As with anything else in life, the more you fly the better you get at it.
That also applies to jet lag – or rather, how business travellers minimise the effects of jet lag to stay productive and make the most out of their trip.
Not every strategy is going to work for every traveller, but here are some practical ways to avoid jet lag or at least lessen its impact.
Time and time again
The most basic, of course, is to set your watch to the timezone of your destination at the very start of your flight and, as much as possible, get in sync with that timezone.
Be disciplined with yourself: don't fall for binge-viewing a boxed set of TV shows. Do some reading, watch a movie over dinner, maybe have a glass or two of wine if that helps you get to sleep.
If your airline of choice has a 'dine on demand' menu, all the better – you won't be tied to the cabin crew's meal schedule, so you can consider a lighter meal to begin and a main course closer to landing.
But regardless of when you eat, avoid heavy stodgy foods and try to get greens and grains into the mix.
Sleeping pills can make a substantial difference, not just on the flight but during the first few nights of your stay.
Natural supplements with valerian, the always-popular (and in the USA, available over the counter) melatonin or 'PM' medications containing antihistamines such as the drowse-inducing diphenhydramine, or prescription drugs such as zopiclone can all help shift your body clock into the right timezone.
However, try them first at home rather than when you're flying. Check the dosage against your tolerance: do you need more or less? Do you wake up fairly clear-minded (good) or in a zombie-like state (very bad)?
An added helper: bring a tube of Berocca and drop one of those fizzy orange tablets into a glass of water on arrival and each morning before breakfast. The zinc, B and C vitamins are a natural pick-me-up (and also boost the immune system).
Depending on where you're flying to and which airline you're aligned to, lean towards modern aircraft such as the Boeing 787 and Airbus A350 which are designed to reduce jet lag through lower effective cabin altitude, higher humidity and cleaner air throughout the cabin.
This isn't PR spin: every time I fly on either of those aircraft types, I step off feeling far less fatigued and much sharper compared to older jets such as the Boeing 777 or 747.
If your schedule permits, make your first day in a new destination a 'lighter duty' one. Avoid long back-to-back meetings in conference rooms.
Do shorter catch-ups; try to make them more casual than formal, and hold them in a cafe or even find a quiet park and walk as you talk.
Tactical flight times
If you're travelling to Asia, consider daytime flights on the way back. Overnight flights from Singapore or even Hong Kong back to Brisbane, Sydney or Melbourne don't really provide enough time for a solid sleep, once you allow for all the disturbances of meal times.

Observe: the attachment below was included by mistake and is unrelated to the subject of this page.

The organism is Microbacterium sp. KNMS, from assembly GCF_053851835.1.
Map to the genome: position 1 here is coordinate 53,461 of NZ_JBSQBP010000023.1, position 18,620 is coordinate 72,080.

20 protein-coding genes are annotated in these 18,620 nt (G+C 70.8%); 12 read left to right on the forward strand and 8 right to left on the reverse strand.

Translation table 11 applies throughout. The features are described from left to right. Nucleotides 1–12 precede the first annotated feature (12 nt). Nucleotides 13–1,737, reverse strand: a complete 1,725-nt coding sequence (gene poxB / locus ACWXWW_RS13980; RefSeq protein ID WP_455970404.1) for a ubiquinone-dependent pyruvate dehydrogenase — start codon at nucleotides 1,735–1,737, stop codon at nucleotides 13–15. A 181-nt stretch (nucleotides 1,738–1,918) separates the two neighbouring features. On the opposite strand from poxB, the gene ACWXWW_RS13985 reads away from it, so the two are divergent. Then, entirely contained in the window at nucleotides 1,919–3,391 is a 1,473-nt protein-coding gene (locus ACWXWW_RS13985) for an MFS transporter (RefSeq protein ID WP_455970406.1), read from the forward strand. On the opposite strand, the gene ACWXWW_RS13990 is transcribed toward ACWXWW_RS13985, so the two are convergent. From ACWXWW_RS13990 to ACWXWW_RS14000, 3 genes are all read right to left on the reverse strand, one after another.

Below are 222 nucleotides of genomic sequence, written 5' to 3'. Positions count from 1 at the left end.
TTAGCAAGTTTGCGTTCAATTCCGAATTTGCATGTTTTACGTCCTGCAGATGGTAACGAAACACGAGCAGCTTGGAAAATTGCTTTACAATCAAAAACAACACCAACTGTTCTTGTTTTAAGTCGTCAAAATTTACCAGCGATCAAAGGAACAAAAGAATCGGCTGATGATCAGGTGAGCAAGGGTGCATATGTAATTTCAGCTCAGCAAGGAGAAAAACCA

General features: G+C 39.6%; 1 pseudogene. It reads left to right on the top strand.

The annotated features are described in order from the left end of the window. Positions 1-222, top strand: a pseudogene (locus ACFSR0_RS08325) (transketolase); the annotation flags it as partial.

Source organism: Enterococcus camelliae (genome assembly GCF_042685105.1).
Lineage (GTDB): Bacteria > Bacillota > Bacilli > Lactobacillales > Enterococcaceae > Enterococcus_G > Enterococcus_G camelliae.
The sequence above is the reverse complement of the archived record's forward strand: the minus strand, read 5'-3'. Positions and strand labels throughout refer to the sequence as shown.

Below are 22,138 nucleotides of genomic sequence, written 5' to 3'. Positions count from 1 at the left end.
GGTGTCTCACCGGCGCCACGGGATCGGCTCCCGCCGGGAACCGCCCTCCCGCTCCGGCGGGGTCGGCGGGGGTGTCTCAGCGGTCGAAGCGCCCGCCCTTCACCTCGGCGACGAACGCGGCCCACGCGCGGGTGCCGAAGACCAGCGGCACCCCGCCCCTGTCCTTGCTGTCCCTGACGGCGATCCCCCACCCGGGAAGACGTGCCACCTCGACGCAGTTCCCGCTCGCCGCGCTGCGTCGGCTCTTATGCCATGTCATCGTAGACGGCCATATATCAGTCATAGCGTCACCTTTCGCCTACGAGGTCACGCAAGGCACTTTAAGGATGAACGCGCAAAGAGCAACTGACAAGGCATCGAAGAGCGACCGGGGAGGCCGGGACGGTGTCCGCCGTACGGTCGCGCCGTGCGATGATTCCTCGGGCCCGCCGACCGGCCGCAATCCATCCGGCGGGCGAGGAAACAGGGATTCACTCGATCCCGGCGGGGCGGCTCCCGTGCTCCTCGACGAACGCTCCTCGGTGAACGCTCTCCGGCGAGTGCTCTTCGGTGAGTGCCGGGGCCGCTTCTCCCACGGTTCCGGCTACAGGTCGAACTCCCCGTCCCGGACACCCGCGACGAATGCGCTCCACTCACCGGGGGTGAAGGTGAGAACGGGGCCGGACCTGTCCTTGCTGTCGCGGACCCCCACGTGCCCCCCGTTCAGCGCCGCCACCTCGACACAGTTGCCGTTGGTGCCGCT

While Qantas and Virgin Australia offer only overnights from Asia to Australia, the likes of Singapore Airlines and Cathay Pacific offer daytime flights where you can enjoy a decent breakfast at the hotel or airport lounge, work and relax during the flight, and be home for dinner with the family or just to crash in your own familiar bed.
A very specific twist to this, if you're travelling from Sydney to San Francisco: go via Melbourne!
Qantas has this week introduced a new Boeing 787 between Melbourne and San Francisco, and it's now the best way to make this trans-Pacific trip.
Hit the ground running
For starters, the Boeing 787 Dreamliner will see you arrive in much better condition than the rumbly old Boeing 747 jumbo jet. Not only does the Dreamliner have an anti-jetlag design but it's fitted with Qantas' latest business class seats which are far superior to those of the jumbo.
The flight timings are also better. The Sydney flight QF73 leaves at 12.45pm to reach San Francisco at 9am, so you've got to push through a long day – you might even arrive into the city to find your hotel room's not ready.
By comparison, Qantas' new QF49 is wheels-up from Melbourne around 10pm and touches down in San Francisco at 7pm.
This means you can put in a day's work in Sydney, catch a domestic flight to Melbourne and have ample time to relax – especially if you hold Qantas Platinum, frequent flyer status, because this gets you into he superb Qantas first class lounge with its a là carte dining room and day spa which is open until 10pm, so you should also be able to snare an appointment for a massage or a hydrating facial.
Few people spend more time on planes, in lounges or mulling over the best ways to use frequent flyer points than David Flynn, the editor of Australian Business Traveller magazine. His unparalleled knowledge of all aspects of business travel connects strongly with the interests of Executive Style readers.